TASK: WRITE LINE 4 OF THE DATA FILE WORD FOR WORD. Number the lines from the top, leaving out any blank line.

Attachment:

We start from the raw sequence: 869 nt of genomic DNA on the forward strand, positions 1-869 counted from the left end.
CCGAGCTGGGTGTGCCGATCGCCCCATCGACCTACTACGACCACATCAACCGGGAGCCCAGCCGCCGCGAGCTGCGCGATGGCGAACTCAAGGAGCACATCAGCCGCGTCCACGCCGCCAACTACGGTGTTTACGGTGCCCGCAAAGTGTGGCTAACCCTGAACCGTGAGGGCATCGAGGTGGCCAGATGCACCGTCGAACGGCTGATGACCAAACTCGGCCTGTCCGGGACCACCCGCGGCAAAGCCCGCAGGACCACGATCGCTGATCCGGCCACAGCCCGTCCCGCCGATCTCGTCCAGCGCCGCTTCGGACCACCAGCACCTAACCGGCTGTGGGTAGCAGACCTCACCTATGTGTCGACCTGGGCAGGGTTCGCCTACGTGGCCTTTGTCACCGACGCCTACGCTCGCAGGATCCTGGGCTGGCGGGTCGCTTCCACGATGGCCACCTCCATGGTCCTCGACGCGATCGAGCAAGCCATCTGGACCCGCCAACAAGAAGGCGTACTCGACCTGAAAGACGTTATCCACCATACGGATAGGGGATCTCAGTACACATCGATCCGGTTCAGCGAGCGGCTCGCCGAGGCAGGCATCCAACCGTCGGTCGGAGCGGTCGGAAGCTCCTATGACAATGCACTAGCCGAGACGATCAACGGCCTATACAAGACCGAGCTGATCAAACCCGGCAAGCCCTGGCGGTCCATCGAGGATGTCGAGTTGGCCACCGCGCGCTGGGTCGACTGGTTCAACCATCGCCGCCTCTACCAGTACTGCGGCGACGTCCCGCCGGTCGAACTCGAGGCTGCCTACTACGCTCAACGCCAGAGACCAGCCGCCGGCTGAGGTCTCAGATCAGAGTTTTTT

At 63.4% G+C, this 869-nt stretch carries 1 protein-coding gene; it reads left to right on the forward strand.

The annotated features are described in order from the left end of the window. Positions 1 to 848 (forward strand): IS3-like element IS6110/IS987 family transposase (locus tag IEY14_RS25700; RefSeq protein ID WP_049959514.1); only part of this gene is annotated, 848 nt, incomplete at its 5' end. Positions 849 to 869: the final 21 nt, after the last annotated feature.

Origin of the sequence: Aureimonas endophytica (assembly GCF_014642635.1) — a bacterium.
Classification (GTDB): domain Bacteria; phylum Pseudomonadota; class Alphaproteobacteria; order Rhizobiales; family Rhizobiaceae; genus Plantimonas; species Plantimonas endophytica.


The annotated features are described in order from the left end of the window. Positions 1 to 848 (forward strand): IS3-like element IS6110/IS987 family transposase (locus tag IEY14_RS25700; RefSeq protein ID WP_049959514.1); only part of this gene is annotated, 848 nt, incomplete at its 5' end. Positions 849 to 869: the final 21 nt, after the last annotated feature.